AuburnBank

An early rendering of the planned AuburnBank building on the corner of Gay Street and Magnolia Avenue

The Auburn Downtown Design Review Committee took its first crack at reviewing plans for the redevelopment of the AuburnBank property on the corner of North Gay Street and Magnolia Avenue. at its meeting Tuesday. 

The committee focused on early plans for Phase 1 of the redevelopment, which includes constructing a four-story, 90,000-plus square foot building on the current AuburnBank location at the corner of Gay and Magnolia, as well as five-and-a-half level parking deck with more than 500 parking spaces. 

Committee members were generally pleased with the development's initial plans, but offered a few suggestions, including possibly using blades instead of awnings on the Gay Street frontage of the new building and breaking up the horizontal lines with some vertical elements on the Burton Street frontage of the parking deck, which will be located on the northeast corner of the bank's 5-plus acres of property.

Construction on the parking deck could start as soon as mid- to late summer if everything stays on schedule, said Andrew Taylor, president of Taylor & Mathis, the developer managing the project for AuburnBank. 

DDRC member David Hinson reiterated the committee's desire for the building's corner at Gay and Magnolia to be "exceptional" and suggested that architects at Goodwyn, Mills and Cawood explore ways to further enhance the design. 

Jeff Slaton, architect at GMC, said he liked the idea and also indicated that the committee's suggestions would be accommodated in updated designs.

The development also showed tentative plans for the streetscape, as well as possible angled on-street public parking along Gay Street. Those plans are still in flux, said Assistant City Manager and DDRC member Megan Crouch, who added that the city is still working through how it would work with the city's streetscape and bike plans, as well as a possible shift in the location of overhead power along Gay. 

"I'd be surprised if there is no on-street parking," said Crouch.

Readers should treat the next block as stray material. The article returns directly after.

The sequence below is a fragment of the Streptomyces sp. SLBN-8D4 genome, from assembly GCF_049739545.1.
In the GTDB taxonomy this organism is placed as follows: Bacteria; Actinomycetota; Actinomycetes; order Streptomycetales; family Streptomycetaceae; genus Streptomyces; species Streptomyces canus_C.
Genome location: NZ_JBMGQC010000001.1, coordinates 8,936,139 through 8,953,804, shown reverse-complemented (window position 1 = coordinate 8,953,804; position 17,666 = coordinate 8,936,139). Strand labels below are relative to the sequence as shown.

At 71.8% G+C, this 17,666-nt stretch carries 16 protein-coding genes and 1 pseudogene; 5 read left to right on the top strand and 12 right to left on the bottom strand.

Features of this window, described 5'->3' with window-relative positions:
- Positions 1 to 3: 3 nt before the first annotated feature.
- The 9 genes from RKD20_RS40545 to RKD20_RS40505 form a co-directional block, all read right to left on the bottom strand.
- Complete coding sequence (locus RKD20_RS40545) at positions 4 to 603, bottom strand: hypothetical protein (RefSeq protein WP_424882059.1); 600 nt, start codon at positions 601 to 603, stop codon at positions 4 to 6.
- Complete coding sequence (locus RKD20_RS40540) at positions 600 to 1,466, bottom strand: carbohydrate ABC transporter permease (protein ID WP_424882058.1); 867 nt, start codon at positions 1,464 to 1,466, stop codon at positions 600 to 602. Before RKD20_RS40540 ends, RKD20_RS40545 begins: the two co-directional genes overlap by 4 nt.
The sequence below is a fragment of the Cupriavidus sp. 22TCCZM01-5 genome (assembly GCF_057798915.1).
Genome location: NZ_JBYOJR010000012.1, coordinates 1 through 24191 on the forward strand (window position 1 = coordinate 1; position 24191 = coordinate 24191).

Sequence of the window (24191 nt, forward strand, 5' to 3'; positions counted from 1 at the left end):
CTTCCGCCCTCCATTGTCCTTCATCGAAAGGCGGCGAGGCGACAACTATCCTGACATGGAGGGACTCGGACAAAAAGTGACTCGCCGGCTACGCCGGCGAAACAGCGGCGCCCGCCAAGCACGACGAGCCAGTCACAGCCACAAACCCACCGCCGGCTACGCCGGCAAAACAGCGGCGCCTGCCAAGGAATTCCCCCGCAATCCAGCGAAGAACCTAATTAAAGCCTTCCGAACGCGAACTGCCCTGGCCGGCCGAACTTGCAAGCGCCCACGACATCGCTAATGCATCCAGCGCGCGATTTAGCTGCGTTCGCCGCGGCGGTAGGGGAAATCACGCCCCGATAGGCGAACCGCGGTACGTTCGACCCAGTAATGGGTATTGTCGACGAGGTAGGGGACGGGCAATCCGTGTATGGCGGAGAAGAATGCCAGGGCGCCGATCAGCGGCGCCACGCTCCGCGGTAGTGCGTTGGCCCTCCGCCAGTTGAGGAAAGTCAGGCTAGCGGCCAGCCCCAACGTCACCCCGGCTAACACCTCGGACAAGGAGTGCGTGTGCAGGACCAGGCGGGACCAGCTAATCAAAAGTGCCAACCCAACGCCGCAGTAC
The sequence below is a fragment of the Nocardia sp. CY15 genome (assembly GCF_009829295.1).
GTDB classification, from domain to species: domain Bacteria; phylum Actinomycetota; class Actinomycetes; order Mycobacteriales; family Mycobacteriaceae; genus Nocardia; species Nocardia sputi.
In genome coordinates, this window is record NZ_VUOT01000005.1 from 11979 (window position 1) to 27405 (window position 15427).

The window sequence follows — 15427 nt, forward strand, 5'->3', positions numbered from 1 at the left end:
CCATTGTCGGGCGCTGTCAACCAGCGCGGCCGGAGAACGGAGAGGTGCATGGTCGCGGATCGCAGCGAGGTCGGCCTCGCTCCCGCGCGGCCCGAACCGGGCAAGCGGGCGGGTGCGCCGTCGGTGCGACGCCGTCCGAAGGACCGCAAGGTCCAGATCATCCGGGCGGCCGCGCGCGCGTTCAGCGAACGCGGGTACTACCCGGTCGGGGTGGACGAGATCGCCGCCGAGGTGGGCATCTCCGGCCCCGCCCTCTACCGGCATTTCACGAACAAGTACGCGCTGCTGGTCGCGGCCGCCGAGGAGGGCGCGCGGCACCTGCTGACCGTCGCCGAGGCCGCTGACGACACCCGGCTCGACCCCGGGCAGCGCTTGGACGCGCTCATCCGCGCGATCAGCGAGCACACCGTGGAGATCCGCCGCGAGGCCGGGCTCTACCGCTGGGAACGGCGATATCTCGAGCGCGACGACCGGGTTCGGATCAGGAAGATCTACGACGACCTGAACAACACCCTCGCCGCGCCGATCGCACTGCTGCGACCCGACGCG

If there were no on-street parking, Hinson and DDRC member Dan Bennett noted the importance of moving the building closer to the street to maintain the desired urban feel. 

"It's easier to nudge toward Gay Street than away from it," responded Taylor. 

It would be easier to move in that direction because of potential development for Phase III of the project, which would take place on the southeast part of the property on the corner of Magnolia and Burton where the current drive-thru and downtown employee parking lot currently sit. AuburnBank was in talks with a hotel developer, but "nothing materialized," said Taylor, who added that until some use comes along it could remain a drive-thru or possibly be green space. Once it is developed, though, he indicated the drive-thru could be moved to a remote location. 

When construction is set to begin on the new AuburnBank building, the current structure will be demolished and retail bank operations will move to the Operations Center on Gay Street. It will also be demolished once employees move into the new AuburnBank building, which Taylor described as Auburn's first Class A office space. AuburnBank is only expected to occupy 50 percent of the new building, which will also feature retail bays along the Gay Street frontage. 

The second phase of the project could include another three-story building on North Gay that would have ground-floor retail and condo units on the upper two floors, although those plans are not set in stone. 

(0) comments

Welcome to the discussion.

Keep it Clean. Please avoid obscene, vulgar, lewd, racist or sexually-oriented language.
PLEASE TURN OFF YOUR CAPS LOCK.
Don't Threaten. Threats of harming another person will not be tolerated.
Be Truthful. Don't knowingly lie about anyone or anything.
Be Nice. No racism, sexism or any sort of -ism that is degrading to another person.
Be Proactive. Use the 'Report' link on each comment to let us know of abusive posts.
Share with Us. We'd love to hear eyewitness accounts, the history behind an article.